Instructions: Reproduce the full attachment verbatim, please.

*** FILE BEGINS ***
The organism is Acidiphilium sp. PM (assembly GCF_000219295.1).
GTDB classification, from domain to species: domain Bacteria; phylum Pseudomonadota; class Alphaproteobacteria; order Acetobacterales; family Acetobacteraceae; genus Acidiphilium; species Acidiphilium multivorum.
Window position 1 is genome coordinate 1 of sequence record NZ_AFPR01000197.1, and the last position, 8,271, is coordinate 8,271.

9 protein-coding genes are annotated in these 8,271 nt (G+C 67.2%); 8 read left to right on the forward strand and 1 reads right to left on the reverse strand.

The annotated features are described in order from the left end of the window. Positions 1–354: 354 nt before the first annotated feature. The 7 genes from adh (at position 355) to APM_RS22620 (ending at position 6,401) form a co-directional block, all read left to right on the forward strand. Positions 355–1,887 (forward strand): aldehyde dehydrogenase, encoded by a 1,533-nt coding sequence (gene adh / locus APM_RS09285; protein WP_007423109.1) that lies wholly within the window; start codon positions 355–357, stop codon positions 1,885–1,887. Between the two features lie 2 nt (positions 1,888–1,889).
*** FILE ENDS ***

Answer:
The organism is Acidiphilium sp. PM (assembly GCF_000219295.1).
GTDB classification, from domain to species: domain Bacteria; phylum Pseudomonadota; class Alphaproteobacteria; order Acetobacterales; family Acetobacteraceae; genus Acidiphilium; species Acidiphilium multivorum.
Window position 1 is genome coordinate 1 of sequence record NZ_AFPR01000197.1, and the last position, 8,271, is coordinate 8,271.

9 protein-coding genes are annotated in these 8,271 nt (G+C 67.2%); 8 read left to right on the forward strand and 1 reads right to left on the reverse strand.

The annotated features are described in order from the left end of the window. Positions 1–354: 354 nt before the first annotated feature. The 7 genes from adh (at position 355) to APM_RS22620 (ending at position 6,401) form a co-directional block, all read left to right on the forward strand. Positions 355–1,887 (forward strand): aldehyde dehydrogenase, encoded by a 1,533-nt coding sequence (gene adh / locus APM_RS09285; protein WP_007423109.1) that lies wholly within the window; start codon positions 355–357, stop codon positions 1,885–1,887. Between the two features lie 2 nt (positions 1,888–1,889).